Are you a fan of dying Easter eggs?
I’m not. Too boring.
Even with a neat crayon technique or sparkle dye, there’s not much to it. Dip, done. Then you wash the kids hands, and check to make sure no dye got on their clothes, wash the dishes up and clean up the counters. The eggs go back into the carton until you’re ready to eat them – it’s pretty anti-climactic if you ask me. You also look at getting something similar to these Promotion Choice Easter Eggs which you can use over and over again each time with a different decoration. However, I didn’t get around to using this since I had a different idea.
I needed to amp it up a bit. Coloured eggs at Easter are a staple, so you have to do something to participate…
Martha has a great tutorial on applying napkins to eggs – and anything that Martha does (through her talented team of artisans, designers and photographers) is gorgeous.
There were aspects of her tutorial that I didn’t really like though, so I’ve changed it up a bit.
First up, we didn’t hard boil the eggs. Hubby likes to have omelettes in the morning, so a dozen hard boiled eggs probably wouldn’t get eaten very quickly. I’ve always been a “wild child”, rebelling against the norms of society… so I used RAW eggs! (I know, that’s just how I roll – crazy chick)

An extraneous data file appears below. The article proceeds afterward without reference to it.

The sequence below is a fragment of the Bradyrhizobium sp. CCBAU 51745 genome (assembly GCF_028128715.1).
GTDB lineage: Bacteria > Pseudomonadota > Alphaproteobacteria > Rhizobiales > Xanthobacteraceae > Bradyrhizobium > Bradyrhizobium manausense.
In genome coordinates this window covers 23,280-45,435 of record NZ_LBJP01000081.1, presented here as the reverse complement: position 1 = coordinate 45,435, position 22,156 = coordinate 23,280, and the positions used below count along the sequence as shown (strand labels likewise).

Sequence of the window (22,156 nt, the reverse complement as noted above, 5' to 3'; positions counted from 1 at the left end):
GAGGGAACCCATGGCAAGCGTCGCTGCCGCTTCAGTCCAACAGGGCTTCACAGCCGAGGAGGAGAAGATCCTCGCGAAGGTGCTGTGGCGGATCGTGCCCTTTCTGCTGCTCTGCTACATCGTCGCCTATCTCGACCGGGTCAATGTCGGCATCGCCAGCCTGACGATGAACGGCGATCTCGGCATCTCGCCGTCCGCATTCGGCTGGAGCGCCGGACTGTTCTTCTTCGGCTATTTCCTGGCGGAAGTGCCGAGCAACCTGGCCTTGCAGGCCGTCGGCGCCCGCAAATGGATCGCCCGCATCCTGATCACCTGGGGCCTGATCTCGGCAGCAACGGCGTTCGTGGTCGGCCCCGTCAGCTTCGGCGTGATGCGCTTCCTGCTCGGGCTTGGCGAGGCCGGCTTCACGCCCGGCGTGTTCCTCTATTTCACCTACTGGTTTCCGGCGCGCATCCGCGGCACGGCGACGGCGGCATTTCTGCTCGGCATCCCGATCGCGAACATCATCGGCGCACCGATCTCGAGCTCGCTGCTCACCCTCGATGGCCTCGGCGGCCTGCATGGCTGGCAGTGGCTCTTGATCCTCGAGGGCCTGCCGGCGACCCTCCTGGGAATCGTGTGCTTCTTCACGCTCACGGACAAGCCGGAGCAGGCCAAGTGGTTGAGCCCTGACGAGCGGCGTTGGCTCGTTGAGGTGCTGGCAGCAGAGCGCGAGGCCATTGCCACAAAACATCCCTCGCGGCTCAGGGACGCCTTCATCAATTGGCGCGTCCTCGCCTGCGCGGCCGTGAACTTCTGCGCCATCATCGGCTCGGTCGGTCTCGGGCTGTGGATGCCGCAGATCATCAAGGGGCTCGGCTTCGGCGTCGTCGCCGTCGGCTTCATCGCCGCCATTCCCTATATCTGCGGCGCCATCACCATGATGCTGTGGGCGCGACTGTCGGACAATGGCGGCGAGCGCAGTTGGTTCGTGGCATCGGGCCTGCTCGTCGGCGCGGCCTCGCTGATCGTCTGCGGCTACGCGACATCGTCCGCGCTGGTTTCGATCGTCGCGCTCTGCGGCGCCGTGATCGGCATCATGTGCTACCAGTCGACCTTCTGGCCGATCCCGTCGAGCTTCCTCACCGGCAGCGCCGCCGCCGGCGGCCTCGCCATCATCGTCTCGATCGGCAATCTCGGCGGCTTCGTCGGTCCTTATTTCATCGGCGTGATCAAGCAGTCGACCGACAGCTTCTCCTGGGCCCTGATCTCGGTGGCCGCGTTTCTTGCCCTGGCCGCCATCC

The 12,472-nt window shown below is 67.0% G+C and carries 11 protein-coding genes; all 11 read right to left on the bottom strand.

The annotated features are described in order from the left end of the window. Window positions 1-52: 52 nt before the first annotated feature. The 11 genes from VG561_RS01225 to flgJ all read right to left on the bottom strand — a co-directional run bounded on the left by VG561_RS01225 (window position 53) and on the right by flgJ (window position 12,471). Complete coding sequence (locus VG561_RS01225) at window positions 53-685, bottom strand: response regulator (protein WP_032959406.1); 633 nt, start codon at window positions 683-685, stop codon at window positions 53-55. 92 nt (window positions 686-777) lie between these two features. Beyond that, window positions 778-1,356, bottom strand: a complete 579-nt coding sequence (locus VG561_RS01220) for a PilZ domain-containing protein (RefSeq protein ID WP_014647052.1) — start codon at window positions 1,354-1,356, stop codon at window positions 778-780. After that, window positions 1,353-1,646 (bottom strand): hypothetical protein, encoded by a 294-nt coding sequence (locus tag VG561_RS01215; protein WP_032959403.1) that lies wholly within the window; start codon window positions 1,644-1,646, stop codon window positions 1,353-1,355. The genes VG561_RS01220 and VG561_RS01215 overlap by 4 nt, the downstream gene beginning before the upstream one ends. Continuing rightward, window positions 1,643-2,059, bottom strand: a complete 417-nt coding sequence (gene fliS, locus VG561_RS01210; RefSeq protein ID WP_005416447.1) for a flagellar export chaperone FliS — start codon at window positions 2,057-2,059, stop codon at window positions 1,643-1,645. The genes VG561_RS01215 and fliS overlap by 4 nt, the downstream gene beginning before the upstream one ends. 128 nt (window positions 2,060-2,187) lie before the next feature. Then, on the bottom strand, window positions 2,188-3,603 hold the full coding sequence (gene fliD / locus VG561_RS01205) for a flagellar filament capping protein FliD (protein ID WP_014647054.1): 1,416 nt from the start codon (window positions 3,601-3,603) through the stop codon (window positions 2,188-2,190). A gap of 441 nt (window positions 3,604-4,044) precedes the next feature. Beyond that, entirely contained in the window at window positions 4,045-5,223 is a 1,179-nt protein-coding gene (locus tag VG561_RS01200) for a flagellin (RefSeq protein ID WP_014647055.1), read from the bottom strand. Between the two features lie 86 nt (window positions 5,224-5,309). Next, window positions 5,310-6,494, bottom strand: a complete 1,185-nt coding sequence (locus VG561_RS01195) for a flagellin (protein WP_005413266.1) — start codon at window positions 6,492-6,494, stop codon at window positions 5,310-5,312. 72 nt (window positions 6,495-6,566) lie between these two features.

I picked up a few packages of napkins from the dollar store:
Martha uses a decoupage glue to adhere her napkins, but something about putting glue on an edible item just didn’t sit well with me? I opted to use a bit of egg white as my adhesive.
I did try dipping the egg right into the whites and roll it around, but it was too wet and the napkins disintegrated, so I suggest just lightly painting the egg onto the shell.
You’ll want to separate the layers of your napkin. All you need is one thin layer. You can use the entire napkin, but it becomes a bit harder to smooth out.
Cut your napkin into smaller squares – just big enough to cover the egg plus an inch (2.5cm).
Lightly coat your egg,
then gently place the napkin on top and smooth it gently. The napkin will tear really easily, so this part is a bit frustrating if you’re hoping for a completely smooth finish.
I think this is why Martha’s team just did cut outs from the napkins instead of covering the entire egg – the wrinkles wouldn’t have been nearly as appealing. lol
Try a stripe if you like – this one is Amazing Amy’s and it certainly came out smoother than most of mine.
As you’re adhering the napkin to the egg, paint over each bit with a bit more egg white. It helps to get out any bubbles and glue down wrinkle sections.
That’s it – safe, edible, easy and pretty. These should last in your fridge for as long as the expiry date on the egg carton indicates.
Have a great one!